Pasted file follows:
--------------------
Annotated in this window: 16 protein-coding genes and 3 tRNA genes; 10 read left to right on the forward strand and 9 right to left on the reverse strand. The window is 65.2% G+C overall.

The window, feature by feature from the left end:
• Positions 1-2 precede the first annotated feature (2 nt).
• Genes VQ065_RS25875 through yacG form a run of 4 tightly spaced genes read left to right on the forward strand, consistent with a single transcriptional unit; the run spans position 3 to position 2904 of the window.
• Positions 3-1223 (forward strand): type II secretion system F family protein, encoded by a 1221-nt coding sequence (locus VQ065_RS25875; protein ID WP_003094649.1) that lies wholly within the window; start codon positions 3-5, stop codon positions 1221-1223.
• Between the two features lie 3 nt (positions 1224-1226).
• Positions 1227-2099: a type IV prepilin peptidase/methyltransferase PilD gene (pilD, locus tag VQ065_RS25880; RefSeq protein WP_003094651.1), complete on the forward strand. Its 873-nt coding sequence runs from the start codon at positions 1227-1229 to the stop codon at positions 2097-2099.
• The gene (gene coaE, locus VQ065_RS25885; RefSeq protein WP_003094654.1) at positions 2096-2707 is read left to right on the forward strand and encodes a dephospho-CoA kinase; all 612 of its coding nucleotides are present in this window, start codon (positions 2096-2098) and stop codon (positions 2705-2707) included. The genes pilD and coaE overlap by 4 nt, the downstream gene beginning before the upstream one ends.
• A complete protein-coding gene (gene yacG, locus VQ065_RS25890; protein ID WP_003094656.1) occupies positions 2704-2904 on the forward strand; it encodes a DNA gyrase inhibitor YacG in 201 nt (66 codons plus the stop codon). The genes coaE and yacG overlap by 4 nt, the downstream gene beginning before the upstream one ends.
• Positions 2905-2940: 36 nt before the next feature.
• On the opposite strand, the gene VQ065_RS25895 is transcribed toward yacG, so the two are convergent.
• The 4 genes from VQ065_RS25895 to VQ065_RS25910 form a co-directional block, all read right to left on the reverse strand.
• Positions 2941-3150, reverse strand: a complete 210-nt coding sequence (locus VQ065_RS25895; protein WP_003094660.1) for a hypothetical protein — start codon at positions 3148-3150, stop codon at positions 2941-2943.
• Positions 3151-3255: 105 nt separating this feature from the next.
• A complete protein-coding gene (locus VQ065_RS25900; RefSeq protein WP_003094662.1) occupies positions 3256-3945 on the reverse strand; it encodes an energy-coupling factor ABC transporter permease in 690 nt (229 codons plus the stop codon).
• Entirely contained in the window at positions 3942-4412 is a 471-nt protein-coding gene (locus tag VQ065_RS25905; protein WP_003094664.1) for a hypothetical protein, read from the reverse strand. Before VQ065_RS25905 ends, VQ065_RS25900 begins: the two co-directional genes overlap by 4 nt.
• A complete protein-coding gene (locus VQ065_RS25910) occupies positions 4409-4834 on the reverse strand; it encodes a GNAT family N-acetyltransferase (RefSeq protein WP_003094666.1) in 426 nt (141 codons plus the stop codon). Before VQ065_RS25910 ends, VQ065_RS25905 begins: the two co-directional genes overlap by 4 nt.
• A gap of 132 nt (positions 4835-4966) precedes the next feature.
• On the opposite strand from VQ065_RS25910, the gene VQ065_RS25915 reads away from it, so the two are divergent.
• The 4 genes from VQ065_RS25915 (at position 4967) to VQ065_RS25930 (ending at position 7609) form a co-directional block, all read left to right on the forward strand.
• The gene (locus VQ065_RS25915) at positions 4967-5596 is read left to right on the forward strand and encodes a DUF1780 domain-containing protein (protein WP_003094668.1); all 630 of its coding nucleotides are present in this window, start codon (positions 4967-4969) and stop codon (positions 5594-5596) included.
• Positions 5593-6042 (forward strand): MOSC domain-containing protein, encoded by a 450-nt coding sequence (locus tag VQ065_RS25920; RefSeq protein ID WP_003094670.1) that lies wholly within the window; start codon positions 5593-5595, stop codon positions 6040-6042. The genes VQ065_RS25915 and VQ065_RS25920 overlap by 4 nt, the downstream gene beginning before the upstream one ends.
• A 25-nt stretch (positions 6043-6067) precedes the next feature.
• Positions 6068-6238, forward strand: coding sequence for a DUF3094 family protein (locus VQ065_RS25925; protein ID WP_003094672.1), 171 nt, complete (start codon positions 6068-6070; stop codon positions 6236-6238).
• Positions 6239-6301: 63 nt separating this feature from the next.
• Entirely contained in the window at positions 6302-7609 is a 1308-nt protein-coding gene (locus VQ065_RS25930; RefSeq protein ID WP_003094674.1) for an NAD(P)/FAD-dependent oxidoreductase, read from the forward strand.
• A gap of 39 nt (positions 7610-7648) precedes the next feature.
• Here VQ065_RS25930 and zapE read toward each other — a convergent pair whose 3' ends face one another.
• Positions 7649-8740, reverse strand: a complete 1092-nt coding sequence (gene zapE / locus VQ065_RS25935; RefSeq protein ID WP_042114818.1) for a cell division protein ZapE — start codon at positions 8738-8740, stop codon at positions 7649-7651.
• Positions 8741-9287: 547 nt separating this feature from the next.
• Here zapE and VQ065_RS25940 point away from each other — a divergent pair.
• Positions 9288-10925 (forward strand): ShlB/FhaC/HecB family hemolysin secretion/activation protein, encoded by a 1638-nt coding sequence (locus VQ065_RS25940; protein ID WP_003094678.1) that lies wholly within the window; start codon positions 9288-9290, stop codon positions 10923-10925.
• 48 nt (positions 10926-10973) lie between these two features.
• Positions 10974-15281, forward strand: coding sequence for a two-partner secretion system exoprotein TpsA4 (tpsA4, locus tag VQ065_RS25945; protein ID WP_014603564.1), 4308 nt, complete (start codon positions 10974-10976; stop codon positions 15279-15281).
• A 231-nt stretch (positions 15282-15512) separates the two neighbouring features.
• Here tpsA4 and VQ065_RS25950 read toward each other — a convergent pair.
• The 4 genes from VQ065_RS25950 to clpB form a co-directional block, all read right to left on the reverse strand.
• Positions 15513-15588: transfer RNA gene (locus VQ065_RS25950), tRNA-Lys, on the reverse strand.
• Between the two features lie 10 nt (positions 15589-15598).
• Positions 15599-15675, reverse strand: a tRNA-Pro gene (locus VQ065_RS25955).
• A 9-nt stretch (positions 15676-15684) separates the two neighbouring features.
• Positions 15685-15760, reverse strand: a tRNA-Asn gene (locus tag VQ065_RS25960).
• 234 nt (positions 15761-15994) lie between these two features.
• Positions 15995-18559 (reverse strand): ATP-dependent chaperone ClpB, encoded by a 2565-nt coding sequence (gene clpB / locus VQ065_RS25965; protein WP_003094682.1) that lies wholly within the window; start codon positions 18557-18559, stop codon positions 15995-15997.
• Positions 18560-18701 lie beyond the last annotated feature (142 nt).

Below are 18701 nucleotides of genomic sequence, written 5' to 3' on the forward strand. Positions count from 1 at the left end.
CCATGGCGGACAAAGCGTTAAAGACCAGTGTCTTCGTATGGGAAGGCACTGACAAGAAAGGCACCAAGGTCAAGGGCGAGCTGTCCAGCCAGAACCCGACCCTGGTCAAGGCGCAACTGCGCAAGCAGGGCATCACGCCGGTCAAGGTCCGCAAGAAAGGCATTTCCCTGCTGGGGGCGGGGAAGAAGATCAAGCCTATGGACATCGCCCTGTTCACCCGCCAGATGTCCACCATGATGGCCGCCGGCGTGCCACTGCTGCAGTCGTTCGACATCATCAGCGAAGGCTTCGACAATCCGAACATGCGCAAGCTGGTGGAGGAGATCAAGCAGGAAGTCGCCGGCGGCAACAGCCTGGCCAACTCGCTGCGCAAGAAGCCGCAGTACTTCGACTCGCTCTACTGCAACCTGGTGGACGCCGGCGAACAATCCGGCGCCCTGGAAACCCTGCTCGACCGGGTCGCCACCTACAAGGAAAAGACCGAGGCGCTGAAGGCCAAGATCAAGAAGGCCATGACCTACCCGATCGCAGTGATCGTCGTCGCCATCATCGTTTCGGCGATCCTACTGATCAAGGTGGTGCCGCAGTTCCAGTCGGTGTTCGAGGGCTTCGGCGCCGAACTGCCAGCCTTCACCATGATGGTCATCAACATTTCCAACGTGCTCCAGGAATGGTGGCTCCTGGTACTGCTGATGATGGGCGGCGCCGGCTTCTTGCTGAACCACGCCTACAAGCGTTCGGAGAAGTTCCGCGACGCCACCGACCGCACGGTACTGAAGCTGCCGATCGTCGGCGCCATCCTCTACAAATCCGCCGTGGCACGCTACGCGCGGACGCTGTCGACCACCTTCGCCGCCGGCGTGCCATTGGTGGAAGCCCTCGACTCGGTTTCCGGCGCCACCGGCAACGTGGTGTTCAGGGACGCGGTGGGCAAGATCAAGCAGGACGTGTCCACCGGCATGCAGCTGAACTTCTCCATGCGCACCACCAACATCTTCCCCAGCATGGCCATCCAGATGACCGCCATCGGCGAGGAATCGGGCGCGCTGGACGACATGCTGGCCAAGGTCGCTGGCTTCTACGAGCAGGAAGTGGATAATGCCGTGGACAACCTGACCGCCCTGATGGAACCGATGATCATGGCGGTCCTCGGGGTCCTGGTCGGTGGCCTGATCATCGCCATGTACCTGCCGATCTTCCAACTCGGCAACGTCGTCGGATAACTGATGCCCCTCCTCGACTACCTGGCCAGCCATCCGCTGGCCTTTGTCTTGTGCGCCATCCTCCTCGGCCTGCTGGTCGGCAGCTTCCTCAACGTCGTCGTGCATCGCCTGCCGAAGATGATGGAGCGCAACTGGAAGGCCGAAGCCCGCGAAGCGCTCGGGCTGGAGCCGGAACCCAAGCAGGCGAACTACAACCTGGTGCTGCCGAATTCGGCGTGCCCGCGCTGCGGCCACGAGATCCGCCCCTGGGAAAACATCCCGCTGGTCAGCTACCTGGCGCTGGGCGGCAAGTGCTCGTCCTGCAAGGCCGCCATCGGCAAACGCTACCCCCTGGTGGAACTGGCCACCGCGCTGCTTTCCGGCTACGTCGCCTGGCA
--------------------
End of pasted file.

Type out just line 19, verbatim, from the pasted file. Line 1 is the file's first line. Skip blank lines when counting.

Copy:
• On the opposite strand from VQ065_RS25910, the gene VQ065_RS25915 reads away from it, so the two are divergent.